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Caring for Horses in Hot Weather

Christine Skelly, Ph.D., Michigan State University Extension Equine Specialist

Revised July 2021, Originally Published July 2016

Much of America will be experiencing record high temperatures in the next few weeks. Horses can succumb to heat stress, especially if they are older, overweight or have a compromised respiratory system. Keep your horse safe during the heatwave by following these tips:

Tip #1: Provide fresh cool  water continuously and ensure your horse has adequate dietary salt. Even a resting horse will sweat to cool off. Horses need plenty of fresh water and salt to balance their electrolytes and stay hydrated.

Providing fresh water and salt will help keep your horses hydrated and healthy during the summer months. A salt block should be made available to horses on pasture. Source: Christine Skelly

Tip #2: Provide good  ventilation  with shade during the hot part of the day. Horses turned out should have access to shade, either from trees or an open shed. If you don’t have a shady spot in your paddock, consider turning your horse out at night. Fans may help increase airflow in a barn with poor ventilation.  

Horses need shade during the heat of the day and to escape biting bugs during dawn and dusk in the summer. Source: Christine Skelly Tip #3: Exercise your horse in the coolest part of the day. Work your horse and do barn chores either in the early morning or late evening to help keep both you and your horse safe from the heat. Riding in a well-ventilated covered arena can also reduce heat exposure. Exercising in the heat is much harder on the horse, so remember to decrease both the intensity and duration of your workouts.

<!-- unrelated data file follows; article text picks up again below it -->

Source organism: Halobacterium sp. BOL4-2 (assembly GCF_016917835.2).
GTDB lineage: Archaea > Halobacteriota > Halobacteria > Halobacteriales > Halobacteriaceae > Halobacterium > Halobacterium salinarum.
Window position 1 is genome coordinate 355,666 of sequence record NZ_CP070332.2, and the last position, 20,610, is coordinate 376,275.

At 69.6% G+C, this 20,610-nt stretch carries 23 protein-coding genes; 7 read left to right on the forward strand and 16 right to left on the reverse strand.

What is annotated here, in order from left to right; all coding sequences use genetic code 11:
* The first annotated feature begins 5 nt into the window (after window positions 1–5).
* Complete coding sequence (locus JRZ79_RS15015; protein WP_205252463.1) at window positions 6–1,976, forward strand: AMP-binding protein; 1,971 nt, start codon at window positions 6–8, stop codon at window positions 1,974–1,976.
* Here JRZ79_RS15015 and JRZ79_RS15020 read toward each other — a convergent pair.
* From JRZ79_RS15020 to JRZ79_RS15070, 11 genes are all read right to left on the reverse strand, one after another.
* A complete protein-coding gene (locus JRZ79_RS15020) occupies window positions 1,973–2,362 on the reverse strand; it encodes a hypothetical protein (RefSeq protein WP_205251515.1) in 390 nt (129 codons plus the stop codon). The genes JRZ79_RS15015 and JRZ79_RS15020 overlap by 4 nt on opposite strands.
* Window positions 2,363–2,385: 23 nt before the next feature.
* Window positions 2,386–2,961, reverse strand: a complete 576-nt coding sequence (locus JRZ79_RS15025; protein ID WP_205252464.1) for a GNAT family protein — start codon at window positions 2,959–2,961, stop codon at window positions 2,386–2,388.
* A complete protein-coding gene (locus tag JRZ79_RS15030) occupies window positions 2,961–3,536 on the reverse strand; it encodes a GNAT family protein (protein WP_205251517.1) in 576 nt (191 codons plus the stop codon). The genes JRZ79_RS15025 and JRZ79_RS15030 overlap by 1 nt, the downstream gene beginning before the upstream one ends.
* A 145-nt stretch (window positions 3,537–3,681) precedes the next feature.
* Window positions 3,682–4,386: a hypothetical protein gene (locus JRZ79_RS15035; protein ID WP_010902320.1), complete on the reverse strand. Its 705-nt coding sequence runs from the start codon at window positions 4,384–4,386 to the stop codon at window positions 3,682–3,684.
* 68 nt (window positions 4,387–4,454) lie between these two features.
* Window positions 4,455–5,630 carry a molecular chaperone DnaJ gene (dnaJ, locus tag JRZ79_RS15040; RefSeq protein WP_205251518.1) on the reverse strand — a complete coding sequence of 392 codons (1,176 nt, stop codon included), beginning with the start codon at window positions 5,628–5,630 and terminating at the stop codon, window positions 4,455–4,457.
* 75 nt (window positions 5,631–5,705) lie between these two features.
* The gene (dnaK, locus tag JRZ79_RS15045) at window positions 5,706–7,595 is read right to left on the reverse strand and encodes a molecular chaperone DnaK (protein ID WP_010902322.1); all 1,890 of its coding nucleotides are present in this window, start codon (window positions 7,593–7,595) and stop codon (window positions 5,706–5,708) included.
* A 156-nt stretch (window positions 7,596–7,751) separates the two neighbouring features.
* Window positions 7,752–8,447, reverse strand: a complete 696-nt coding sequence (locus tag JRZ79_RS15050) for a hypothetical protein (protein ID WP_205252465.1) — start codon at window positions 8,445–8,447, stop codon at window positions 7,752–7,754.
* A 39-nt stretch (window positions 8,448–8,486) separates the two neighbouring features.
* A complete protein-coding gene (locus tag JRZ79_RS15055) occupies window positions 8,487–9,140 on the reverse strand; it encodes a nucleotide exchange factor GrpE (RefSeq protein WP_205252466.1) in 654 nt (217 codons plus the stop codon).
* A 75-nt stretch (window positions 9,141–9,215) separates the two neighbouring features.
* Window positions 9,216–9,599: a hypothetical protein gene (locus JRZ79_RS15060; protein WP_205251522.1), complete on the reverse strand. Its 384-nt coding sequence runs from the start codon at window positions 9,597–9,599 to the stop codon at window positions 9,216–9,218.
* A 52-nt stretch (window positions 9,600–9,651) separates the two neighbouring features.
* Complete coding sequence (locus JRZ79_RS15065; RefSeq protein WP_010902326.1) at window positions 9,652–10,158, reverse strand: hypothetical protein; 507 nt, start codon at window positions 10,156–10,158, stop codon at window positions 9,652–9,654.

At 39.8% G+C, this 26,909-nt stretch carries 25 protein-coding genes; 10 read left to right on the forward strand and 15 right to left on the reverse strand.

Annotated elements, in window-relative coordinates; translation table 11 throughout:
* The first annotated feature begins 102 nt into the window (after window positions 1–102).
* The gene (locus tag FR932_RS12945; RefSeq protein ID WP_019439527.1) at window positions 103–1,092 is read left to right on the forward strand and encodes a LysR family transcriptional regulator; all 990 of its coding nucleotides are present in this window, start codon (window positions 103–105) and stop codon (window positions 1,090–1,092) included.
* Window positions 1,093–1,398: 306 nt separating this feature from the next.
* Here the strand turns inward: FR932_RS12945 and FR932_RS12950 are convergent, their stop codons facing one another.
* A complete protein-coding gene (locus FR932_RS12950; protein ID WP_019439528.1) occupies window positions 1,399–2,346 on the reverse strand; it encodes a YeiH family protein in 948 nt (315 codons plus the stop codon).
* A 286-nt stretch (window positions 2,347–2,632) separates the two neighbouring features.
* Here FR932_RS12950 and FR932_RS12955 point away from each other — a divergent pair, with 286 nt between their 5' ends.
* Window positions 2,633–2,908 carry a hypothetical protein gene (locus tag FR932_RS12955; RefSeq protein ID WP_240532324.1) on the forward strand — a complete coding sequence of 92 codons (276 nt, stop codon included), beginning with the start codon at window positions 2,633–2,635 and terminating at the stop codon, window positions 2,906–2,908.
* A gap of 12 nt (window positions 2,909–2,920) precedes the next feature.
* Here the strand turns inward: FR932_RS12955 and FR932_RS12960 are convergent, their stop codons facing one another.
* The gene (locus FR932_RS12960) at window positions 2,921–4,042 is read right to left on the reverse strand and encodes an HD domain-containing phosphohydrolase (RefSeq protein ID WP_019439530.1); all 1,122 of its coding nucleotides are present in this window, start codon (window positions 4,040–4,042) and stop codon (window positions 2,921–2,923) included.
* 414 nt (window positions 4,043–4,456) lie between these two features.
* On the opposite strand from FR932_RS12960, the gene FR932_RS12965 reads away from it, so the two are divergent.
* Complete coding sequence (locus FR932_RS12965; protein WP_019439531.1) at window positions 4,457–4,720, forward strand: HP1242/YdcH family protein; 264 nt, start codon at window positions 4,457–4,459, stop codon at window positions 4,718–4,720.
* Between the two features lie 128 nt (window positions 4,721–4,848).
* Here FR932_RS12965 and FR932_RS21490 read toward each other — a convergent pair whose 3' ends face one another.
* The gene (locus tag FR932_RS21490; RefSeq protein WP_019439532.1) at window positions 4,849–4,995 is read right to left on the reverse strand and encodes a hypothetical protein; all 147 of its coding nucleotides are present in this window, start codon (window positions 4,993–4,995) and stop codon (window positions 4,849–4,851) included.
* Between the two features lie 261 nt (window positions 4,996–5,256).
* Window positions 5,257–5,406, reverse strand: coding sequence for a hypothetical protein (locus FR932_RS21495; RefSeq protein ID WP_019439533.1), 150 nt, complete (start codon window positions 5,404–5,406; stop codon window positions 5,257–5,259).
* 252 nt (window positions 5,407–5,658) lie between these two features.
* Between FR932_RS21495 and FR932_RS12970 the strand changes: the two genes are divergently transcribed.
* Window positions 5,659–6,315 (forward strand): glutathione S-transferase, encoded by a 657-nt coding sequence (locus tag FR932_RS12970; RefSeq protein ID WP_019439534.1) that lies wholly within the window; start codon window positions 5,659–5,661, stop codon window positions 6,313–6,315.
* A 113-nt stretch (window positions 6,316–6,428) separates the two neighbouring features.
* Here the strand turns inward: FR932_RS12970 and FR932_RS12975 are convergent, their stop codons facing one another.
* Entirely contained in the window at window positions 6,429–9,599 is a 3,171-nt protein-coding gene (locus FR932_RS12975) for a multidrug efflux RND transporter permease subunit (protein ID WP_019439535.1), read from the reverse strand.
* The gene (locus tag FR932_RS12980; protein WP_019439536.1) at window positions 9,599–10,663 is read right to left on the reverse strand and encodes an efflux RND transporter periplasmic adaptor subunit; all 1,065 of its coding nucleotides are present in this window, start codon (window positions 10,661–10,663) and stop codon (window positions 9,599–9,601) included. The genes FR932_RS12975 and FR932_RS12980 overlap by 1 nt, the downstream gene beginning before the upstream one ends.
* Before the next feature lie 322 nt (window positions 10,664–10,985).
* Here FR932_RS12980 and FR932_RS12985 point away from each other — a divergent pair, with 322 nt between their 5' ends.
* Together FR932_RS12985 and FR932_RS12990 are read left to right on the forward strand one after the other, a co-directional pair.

Tip #4: Allow for a longer cool down period. It takes horses longer to cool down from a workout in hot temperatures. In addition, horses need exposed skin to take advantage of evaporative heat loss. Let the horse cool down in a shady area with a breeze. Be sure to remove the horse’s tack and leg protection during the cool down period for a faster recovery. Hosing or sponging the horse off with water will help bring the horse’s core temperature down quicker. No need to scrape! Let the cooling water do the work for both you and your horse.

Remove all tack and leg protection when cooling down your horse. Source: Christine Skelly

Tip #5: Watch for signs of  heat stress  in your horse, including:

  • Rapid respiratory rate or labored breathing

  • High rectal temperature at rest

  • Unusual sweating response (too much or  too little sweat)

  • Lethargy

  • Decreased appetite

If your horse is showing signs of heat stress, move the horse to a cool, shady spot and run water over the horse. Offer the horse water as it cools down. Call your veterinarian for supportive care and evaluation. There may be an underlying health condition that is making your horse more susceptible to heat stress.    

This article was originally published by Michigan State University Extension. For more information, visit To have a digest of information delivered straight to your email inbox, visit To contact an expert in your area, visit, or call 888-MSUE4MI (888-678-3464).


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